On June 26, sexual assault survivors and their supporters climbed India's Chamundi Hills to protest sexual violence in the country as part of the Climb Against Sexual Abuse. Hindustan Times mobile editor Yusuf Omar was there to cover the event, and he did it in a way that's both inventive and powerful: He used Snapchat filters to help sexual abuse survivors tell their stories anonymously. If you watch The Hindustan Times 's coverage of the climb, you'll see interview subjects speaking though virtual fire-breathing dragon masks. It both allows them to share their stories without risking their safety — and the use of the dragon filter itself is absolutely fitting, given the courage and strength the survivors are exhibiting as they speak about their experiences.
According to one person interviewed in the video, victims often aren't willing to make their identities known for fear of reprisal: They may have been abused by family members or others who could penalize them for talking about what they'd experienced. Some participants in the Climb Against Sexual had also faced sex trafficking, acid attacks, and other forms of abuse.
Since Omar was shooting the event on his phone, he was able to let the people he interviewed use it to pick out Snapchat filters themselves. "I thought there must be a more accessible way to disguise someone’s face using new technology, and Snapchat was just that," he told Journalism.co.uk. The app gave him the opportunity to speak with people who wouldn't have otherwise opened up, and since choosing a filter was an interactive experience, the survivors felt like they had some control over their own narratives and how their stories were told.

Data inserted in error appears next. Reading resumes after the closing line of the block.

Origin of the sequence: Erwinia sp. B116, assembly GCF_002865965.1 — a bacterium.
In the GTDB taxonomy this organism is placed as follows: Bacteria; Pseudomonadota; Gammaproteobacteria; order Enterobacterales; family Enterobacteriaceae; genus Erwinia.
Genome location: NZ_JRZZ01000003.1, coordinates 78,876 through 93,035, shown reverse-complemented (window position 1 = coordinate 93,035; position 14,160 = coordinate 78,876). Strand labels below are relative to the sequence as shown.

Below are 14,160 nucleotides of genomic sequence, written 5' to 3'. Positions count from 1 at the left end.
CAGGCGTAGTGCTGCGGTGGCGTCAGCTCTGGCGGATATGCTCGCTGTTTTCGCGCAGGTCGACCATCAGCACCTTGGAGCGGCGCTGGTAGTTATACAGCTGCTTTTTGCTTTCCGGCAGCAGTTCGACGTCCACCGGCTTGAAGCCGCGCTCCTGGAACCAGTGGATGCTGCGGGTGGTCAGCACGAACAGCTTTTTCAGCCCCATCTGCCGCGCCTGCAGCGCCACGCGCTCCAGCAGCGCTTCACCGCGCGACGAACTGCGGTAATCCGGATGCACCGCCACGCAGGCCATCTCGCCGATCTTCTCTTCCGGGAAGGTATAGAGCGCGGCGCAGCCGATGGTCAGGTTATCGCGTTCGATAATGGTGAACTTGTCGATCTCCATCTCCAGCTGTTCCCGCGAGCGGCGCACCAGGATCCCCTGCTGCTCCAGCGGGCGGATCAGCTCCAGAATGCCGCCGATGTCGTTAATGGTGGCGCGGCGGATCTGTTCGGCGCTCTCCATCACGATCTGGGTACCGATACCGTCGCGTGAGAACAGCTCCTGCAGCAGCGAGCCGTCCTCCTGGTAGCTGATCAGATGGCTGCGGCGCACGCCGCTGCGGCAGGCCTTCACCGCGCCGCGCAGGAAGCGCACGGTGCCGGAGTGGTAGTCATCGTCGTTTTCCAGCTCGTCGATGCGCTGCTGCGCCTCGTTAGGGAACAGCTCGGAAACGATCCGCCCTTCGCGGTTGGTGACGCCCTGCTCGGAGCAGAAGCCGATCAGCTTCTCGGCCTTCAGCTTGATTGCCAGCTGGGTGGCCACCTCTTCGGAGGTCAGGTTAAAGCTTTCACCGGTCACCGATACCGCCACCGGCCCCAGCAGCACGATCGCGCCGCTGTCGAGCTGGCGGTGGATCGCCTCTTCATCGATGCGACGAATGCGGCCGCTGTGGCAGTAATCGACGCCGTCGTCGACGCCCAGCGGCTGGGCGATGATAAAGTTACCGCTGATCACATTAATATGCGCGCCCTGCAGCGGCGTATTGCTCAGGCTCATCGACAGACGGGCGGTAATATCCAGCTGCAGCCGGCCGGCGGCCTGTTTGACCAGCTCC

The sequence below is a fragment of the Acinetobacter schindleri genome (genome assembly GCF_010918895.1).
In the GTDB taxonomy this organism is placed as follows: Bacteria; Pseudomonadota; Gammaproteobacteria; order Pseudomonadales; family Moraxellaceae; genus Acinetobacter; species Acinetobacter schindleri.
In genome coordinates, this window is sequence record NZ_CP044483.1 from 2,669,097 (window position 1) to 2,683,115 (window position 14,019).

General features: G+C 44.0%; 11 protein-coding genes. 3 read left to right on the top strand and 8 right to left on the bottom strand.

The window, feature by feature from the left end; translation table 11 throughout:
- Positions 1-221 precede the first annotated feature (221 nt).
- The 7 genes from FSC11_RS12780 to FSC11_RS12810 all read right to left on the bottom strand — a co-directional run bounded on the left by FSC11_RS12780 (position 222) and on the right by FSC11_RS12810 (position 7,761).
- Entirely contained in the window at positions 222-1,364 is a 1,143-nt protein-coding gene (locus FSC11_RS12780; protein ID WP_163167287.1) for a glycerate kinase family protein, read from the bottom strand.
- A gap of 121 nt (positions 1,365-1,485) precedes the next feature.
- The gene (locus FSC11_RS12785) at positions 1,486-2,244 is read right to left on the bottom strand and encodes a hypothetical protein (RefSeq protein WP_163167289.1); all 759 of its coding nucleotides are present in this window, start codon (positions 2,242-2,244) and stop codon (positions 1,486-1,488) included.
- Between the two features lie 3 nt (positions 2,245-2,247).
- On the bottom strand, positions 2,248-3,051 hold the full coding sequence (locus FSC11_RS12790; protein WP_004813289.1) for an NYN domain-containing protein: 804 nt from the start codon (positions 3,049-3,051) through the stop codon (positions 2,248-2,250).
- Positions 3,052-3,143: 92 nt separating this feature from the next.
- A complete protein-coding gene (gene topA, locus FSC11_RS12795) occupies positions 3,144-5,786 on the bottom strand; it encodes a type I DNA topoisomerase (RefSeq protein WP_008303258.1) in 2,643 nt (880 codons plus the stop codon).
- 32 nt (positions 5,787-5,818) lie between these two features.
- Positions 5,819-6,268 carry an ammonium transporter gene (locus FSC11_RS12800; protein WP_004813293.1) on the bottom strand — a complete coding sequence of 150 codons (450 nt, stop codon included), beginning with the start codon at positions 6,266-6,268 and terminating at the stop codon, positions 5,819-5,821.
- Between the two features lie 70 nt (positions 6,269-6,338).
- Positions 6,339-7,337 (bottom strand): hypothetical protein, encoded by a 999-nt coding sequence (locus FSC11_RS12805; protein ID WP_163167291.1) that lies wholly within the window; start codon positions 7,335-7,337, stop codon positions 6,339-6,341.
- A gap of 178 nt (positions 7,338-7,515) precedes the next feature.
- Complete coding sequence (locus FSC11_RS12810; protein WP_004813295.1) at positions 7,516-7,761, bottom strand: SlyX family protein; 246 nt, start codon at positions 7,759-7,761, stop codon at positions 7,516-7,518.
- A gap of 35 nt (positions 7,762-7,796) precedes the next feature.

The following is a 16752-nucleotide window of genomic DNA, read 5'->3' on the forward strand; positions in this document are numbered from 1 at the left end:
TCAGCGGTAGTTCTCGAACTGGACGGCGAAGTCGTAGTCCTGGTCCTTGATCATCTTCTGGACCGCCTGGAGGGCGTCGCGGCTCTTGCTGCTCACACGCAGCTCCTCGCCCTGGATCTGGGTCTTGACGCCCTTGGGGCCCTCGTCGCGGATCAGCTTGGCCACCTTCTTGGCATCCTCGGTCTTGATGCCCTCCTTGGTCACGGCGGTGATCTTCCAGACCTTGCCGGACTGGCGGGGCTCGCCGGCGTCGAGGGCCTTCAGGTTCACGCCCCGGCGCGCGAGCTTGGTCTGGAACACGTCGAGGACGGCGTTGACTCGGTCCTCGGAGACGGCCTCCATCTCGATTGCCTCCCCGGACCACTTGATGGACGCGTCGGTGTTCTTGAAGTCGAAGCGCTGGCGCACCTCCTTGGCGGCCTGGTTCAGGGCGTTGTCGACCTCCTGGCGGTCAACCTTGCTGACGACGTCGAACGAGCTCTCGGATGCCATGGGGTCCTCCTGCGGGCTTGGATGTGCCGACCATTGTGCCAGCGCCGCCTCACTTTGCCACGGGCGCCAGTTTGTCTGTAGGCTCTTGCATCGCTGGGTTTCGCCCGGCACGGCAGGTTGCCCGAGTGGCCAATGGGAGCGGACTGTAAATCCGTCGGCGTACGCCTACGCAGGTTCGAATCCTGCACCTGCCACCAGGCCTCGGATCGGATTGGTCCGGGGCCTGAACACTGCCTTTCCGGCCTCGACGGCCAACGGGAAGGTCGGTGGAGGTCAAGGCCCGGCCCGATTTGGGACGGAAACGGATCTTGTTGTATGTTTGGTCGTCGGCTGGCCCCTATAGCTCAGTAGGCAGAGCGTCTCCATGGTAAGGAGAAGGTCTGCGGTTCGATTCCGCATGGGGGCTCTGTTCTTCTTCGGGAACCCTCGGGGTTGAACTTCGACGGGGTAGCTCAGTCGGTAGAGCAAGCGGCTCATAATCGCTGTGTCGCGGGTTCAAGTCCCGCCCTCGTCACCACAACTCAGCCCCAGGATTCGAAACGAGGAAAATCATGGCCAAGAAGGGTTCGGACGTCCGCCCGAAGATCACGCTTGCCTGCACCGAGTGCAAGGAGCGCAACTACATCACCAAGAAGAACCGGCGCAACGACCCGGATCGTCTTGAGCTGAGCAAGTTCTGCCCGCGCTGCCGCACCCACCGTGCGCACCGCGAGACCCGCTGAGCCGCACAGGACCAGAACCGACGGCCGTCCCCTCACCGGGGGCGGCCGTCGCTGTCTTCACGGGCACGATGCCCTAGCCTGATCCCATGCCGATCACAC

The other useful thing about Snapchat filters is that they can still show your eyes and expressions without distinguishing your face, Omar pointed out. “Stigma around sexual violence is such a big issue, especially in India, where women are frequently accused of lying, and now you get to see a young woman tell her story for herself, but with all of her emotions.”
As the survivors' powerful stories reveal, sexual violence is a widespread problem throughout India, with a rape occurring about every 20 minutes, according to the National Crime Records Bureau. The Climb Against Sexual Abuse symbolizes triumph over individual survivors' pasts as well as over the past of the country. But clearly, this problem is not unique to India, and the climb also takes place in other parts of the world.
In fact, the next event is set for December at Africa’s Mount Kilimanjaro. Omar plans to take his phone again to get survivors stories, as told through the mouths of fire-breathing dragons or whatever Snapchat filters they choose.